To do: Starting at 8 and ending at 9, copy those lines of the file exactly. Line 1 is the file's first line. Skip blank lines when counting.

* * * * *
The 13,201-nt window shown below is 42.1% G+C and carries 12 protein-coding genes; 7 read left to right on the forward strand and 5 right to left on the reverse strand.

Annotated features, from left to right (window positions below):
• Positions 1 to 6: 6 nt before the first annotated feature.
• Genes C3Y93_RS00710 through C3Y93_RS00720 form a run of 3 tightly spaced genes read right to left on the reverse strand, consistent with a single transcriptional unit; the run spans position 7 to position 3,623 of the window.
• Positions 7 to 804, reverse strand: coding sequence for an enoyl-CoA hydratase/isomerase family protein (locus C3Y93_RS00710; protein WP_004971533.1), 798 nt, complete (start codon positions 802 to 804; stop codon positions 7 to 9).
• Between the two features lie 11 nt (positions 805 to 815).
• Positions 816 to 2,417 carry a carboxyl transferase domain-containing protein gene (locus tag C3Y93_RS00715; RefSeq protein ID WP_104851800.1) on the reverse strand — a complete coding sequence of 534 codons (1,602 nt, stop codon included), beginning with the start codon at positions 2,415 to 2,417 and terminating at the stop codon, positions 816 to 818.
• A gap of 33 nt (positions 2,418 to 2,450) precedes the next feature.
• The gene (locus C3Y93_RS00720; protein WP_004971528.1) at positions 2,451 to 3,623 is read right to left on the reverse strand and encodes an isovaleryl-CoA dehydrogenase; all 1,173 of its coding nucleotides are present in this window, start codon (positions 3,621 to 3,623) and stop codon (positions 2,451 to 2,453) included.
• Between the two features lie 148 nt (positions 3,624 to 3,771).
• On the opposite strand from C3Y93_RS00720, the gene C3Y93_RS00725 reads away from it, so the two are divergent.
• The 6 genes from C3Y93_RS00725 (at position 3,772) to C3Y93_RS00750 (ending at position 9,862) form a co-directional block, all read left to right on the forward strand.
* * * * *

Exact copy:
• A gap of 33 nt (positions 2,418 to 2,450) precedes the next feature.
• The gene (locus C3Y93_RS00720; protein WP_004971528.1) at positions 2,451 to 3,623 is read right to left on the reverse strand and encodes an isovaleryl-CoA dehydrogenase; all 1,173 of its coding nucleotides are present in this window, start codon (positions 3,621 to 3,623) and stop codon (positions 2,451 to 2,453) included.